The Working Waterfront

Our waterfronts deliver the perfect superfood

It’s time for a renewed effort to protect fishing access

Ben Martens
Posted 2021-04-14
Last Modified 2021-04-14

Over the past year there has been renewed focus on the value of infrastructure. Transportation, health, information, electrical, and even the food system’s infrastructures have all been stressed, tested, and failed as we collectively experienced the fallout from years of undervaluing and underfunding the foundational elements that keep our society safe, healthy, and connected.

In particular, the COVID-19 pandemic revealed that the infrastructure around our food was in much worse shape than we ever could have imagined. It took only a few disruptions in disparate parts of the world to not just leave our supermarket shelves bare of toilet paper, but also of many food staples we have come to rely upon.

Fortunately, when chicken, pork, and beef could not be found, Maine’s working waterfronts were able to supply folks with fresh fish, oysters, scallops, and lobsters to help relieve some of the building pressure (and fear) that came from empty supermarkets.

There are few resources available for protecting or investing in working waterfront properties.

The marine resources of the Gulf of Maine hold a fantastic opportunity for Maine, and the working waterfront is our entryway to the cold, clean waters of the Atlantic. Working waterfronts are an overlooked and oft forgotten part of Maine’s local and regional food system infrastructure, and 2020 was a stark reminder that working waterfront preservation must be a priority as we look to the future.

Hundreds of millions of pounds of some of the best food in the world are carried across our docks by the salty, calloused hands of Maine seafood harvesters, yet there are few resources available for protecting or investing in working waterfront properties.

Despite what Netflix’s Seaspiracy and other alarmist documentaries may lead you to believe, Maine seafood is healthy, sustainable, delicious, and an excellent choice for your next meal. It does not require any fresh water to grow, it is free of added hormones and antibiotics, it is beneficial for your brain, and has numerous crucial micronutrients for your body.

To put it simply, seafood is one of the world’s most perfect superfoods, and Maine’s working waterfront holds the key to accessing it.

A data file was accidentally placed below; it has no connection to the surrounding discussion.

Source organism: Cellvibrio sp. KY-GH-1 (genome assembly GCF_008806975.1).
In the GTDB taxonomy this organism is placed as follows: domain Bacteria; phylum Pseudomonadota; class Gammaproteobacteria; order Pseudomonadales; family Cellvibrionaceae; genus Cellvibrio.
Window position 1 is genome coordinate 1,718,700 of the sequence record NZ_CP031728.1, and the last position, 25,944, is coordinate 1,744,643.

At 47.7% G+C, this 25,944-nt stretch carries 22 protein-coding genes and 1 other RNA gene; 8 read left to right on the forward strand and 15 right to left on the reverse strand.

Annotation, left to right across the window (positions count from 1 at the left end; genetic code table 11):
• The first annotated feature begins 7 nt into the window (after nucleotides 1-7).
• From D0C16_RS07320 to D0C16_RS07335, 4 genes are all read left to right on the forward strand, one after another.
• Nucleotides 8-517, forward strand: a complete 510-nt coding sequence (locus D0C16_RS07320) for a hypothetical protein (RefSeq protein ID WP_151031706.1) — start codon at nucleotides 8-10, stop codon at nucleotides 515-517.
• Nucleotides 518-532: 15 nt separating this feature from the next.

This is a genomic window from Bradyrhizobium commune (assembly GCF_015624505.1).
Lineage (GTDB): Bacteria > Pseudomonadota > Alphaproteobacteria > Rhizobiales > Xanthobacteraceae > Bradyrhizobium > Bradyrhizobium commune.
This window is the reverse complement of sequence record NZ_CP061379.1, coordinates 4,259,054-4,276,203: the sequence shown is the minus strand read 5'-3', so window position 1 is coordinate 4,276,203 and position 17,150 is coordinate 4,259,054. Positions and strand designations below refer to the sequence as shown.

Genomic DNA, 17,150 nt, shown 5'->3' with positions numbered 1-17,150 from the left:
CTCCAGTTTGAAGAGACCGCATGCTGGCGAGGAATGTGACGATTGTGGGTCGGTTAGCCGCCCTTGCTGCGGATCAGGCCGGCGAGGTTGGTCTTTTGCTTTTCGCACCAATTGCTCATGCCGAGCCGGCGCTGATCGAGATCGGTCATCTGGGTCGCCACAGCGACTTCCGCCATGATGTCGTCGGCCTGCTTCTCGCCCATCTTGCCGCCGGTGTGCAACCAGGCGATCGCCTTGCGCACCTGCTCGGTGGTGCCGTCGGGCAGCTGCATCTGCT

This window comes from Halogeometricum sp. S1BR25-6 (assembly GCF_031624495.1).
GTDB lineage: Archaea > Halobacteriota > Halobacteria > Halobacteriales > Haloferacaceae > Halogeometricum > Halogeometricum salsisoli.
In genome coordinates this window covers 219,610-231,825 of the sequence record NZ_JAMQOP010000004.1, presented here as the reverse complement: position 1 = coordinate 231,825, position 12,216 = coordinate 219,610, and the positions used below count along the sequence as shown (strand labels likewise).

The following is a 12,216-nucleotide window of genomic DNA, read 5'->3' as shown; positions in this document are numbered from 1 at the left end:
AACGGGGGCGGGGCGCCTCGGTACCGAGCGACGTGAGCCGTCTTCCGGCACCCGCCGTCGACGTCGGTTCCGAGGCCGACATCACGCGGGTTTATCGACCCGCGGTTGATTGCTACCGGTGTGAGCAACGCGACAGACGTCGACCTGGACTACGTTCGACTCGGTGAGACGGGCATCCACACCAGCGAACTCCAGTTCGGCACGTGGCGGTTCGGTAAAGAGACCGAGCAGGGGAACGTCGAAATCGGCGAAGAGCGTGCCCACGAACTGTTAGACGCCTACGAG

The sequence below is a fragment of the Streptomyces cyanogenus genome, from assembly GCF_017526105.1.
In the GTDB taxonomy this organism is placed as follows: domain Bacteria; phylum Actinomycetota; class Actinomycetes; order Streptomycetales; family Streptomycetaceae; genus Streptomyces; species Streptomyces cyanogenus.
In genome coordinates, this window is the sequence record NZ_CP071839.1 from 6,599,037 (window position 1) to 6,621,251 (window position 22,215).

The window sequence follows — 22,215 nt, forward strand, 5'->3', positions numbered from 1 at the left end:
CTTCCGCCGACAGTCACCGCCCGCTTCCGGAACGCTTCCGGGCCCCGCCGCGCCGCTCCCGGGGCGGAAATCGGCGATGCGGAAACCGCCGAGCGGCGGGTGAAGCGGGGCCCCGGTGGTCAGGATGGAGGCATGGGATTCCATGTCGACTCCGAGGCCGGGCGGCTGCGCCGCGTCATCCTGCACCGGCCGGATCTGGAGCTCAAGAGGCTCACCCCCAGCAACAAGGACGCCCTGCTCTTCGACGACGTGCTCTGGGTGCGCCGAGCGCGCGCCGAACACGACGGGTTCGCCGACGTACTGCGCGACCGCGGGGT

From an economics perspective, seafood is growing in demand around the world and is a premium product emblematic of Maine. The coastal communities throughout our state have the core competencies to perfectly embrace the opportunity of seafood if we put in the work now to protect that future.

But, just as the pandemic brought more neighbors to the working waterfront for seafood, it also brought new development pressure to our coast as remote work and the exodus from city life has made Maine more of a destination than ever.

In many of Maine’s coastal communities, a combination of increasing property values and the transition of property away from traditional fishery uses means that we are on the cusp of losing important working waterfront, big, small, and discrete throughout the state. While Maine is known for its abundant coastline, a shockingly small portion of it, just shy of 20 miles, is considered “working waterfront.” Additionally, only a fraction of that is directly related to fisheries, aquaculture, and food production. Organizations like the Maine Coast Fishermen’s Association have been fighting for better regulations and science to rebuild our Gulf of Maine resources but if we’re losing local access all those efforts will be for nought.

One of the only tools we have in our toolbox to protect working waterfront properties in Maine comes from the Land for Maine’s Future Program (LMF). LMF buys up development rights for working waterfront, which gives a much-needed injection of capital into the property, while also ensuring that the working waterfront is not sold away for condos, houses, or hotels.

This year, MCFA is working with partners from throughout the state to advocate for the refunding of the LMF program to ensure that our fishermen, aquaculturists, and fishing communities have the infrastructure they need to keep harvesting the best seafood in the world.

But we can’t do it alone. We need your help and support. One of the silver linings of the pandemic was that we witnessed our greatest infrastructure, our communities, band together through a time of need to hold each other up. Buying Maine seafood and supporting the organizations doing important work along our coast are little things you can do every day. Additionally, let your legislators know that the working waterfront is crucial to Maine’s future and that funding the LMF program is a concrete action we can support those waterfronts. For information about specific opportunities where your voice is important you can visit

Ben Martens is executive director of the Maine Coast Fishermen’s Association.